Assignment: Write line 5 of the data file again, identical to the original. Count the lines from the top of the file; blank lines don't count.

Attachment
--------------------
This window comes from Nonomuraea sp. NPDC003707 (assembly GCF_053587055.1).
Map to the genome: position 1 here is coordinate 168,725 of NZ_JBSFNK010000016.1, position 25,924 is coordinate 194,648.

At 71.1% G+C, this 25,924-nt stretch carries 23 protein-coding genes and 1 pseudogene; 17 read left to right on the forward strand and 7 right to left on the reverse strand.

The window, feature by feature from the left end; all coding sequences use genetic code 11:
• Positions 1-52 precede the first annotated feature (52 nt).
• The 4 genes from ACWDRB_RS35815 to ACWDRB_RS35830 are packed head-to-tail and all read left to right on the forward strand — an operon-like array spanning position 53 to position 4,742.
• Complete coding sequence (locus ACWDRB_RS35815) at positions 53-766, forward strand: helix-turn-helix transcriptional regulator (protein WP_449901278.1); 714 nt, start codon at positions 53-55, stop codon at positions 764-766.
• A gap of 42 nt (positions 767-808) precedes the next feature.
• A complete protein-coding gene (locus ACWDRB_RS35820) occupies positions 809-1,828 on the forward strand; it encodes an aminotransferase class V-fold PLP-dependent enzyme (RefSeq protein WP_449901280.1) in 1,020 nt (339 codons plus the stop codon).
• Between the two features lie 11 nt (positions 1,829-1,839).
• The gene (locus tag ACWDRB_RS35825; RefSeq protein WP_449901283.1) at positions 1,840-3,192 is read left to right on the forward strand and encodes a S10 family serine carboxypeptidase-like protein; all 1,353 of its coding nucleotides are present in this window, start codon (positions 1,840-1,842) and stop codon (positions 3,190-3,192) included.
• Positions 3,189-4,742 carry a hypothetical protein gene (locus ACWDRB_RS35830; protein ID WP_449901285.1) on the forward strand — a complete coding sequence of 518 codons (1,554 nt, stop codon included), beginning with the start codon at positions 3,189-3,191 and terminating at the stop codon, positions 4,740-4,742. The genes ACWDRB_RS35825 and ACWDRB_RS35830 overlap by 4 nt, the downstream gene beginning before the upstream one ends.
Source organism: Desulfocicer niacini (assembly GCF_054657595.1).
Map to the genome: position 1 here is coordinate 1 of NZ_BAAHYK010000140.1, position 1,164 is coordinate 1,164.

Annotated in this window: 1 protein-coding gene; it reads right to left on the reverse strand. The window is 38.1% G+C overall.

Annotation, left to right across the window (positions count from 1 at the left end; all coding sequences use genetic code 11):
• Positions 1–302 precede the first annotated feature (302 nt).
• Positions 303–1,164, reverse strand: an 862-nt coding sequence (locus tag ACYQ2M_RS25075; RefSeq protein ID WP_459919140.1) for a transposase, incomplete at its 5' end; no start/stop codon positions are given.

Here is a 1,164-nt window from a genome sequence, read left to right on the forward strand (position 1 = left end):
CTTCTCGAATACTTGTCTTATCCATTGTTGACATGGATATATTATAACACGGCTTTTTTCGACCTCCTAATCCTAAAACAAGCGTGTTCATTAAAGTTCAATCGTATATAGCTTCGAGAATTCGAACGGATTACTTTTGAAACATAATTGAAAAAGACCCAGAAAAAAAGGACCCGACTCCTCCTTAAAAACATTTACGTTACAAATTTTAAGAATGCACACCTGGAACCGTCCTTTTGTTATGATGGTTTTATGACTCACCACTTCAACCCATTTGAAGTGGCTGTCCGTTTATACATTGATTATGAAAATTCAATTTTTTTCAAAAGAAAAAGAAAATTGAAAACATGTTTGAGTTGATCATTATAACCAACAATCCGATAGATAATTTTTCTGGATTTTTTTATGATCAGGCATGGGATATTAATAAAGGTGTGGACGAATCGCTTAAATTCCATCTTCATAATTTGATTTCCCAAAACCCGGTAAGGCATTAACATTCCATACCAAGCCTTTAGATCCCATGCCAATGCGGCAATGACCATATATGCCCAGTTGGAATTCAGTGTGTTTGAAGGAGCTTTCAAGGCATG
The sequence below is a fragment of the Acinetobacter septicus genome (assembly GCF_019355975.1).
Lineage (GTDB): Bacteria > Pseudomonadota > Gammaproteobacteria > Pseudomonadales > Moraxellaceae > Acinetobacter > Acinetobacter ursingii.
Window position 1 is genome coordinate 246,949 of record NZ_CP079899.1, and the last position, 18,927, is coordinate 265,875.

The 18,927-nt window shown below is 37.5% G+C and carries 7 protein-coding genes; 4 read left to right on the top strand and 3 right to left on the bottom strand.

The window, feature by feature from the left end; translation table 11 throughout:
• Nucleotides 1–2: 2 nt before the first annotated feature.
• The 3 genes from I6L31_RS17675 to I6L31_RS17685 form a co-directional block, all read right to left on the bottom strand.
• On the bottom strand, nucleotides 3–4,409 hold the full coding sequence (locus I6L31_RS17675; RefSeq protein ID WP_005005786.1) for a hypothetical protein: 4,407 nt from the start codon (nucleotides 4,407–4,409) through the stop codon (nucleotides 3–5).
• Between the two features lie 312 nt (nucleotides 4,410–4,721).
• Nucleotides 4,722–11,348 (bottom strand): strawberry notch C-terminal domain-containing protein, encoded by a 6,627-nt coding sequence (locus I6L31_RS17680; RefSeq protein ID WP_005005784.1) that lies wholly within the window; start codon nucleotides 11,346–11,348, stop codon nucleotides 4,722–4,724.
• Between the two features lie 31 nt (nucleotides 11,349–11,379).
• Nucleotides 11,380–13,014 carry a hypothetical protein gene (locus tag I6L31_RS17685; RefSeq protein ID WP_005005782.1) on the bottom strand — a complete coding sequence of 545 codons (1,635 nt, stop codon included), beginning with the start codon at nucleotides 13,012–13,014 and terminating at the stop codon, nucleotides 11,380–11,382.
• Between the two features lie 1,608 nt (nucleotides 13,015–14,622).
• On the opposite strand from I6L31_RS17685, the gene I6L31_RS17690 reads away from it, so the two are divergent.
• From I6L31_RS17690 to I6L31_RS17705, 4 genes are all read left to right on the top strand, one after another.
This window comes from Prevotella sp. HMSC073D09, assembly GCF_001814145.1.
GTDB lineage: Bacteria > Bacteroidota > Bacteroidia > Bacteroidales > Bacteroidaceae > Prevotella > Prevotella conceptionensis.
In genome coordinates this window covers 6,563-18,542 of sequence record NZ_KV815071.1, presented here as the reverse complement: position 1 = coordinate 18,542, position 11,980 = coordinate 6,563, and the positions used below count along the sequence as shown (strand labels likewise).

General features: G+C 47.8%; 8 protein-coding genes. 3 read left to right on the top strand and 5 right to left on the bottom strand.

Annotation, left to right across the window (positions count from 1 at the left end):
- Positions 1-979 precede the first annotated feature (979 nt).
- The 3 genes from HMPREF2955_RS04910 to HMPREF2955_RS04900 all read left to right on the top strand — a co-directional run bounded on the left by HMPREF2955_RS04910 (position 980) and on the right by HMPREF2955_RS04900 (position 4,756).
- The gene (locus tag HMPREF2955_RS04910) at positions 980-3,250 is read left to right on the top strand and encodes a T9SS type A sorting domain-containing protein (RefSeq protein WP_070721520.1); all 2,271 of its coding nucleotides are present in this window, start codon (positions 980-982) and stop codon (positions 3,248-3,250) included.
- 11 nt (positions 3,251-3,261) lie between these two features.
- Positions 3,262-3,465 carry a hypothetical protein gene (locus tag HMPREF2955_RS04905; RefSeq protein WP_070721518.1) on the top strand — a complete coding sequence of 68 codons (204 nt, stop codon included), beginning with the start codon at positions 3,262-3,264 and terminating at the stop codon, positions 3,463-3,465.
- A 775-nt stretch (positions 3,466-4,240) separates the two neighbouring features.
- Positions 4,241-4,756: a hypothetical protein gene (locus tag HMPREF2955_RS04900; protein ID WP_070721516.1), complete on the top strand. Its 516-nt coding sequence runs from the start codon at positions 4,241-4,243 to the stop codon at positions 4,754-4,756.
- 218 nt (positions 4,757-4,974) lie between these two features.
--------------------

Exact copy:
• Positions 1-52 precede the first annotated feature (52 nt).